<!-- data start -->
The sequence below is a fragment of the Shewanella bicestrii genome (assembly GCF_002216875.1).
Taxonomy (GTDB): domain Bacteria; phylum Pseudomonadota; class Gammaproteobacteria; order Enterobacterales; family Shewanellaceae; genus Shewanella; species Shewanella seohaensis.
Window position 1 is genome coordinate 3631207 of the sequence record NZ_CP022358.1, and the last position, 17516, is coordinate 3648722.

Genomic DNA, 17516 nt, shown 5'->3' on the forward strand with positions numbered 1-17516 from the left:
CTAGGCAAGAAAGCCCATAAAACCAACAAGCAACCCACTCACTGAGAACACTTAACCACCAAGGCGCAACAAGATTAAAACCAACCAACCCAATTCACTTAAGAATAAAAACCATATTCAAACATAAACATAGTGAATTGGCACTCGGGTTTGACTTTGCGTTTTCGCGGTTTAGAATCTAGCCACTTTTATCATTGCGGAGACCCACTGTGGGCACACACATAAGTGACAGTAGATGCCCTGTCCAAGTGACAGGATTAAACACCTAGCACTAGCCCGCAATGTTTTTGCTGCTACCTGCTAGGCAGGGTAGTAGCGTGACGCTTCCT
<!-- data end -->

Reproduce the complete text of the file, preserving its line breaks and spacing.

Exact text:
The sequence below is a fragment of the Shewanella bicestrii genome (assembly GCF_002216875.1).
Taxonomy (GTDB): domain Bacteria; phylum Pseudomonadota; class Gammaproteobacteria; order Enterobacterales; family Shewanellaceae; genus Shewanella; species Shewanella seohaensis.
Window position 1 is genome coordinate 3631207 of the sequence record NZ_CP022358.1, and the last position, 17516, is coordinate 3648722.

Genomic DNA, 17516 nt, shown 5'->3' on the forward strand with positions numbered 1-17516 from the left:
CTAGGCAAGAAAGCCCATAAAACCAACAAGCAACCCACTCACTGAGAACACTTAACCACCAAGGCGCAACAAGATTAAAACCAACCAACCCAATTCACTTAAGAATAAAAACCATATTCAAACATAAACATAGTGAATTGGCACTCGGGTTTGACTTTGCGTTTTCGCGGTTTAGAATCTAGCCACTTTTATCATTGCGGAGACCCACTGTGGGCACACACATAAGTGACAGTAGATGCCCTGTCCAAGTGACAGGATTAAACACCTAGCACTAGCCCGCAATGTTTTTGCTGCTACCTGCTAGGCAGGGTAGTAGCGTGACGCTTCCT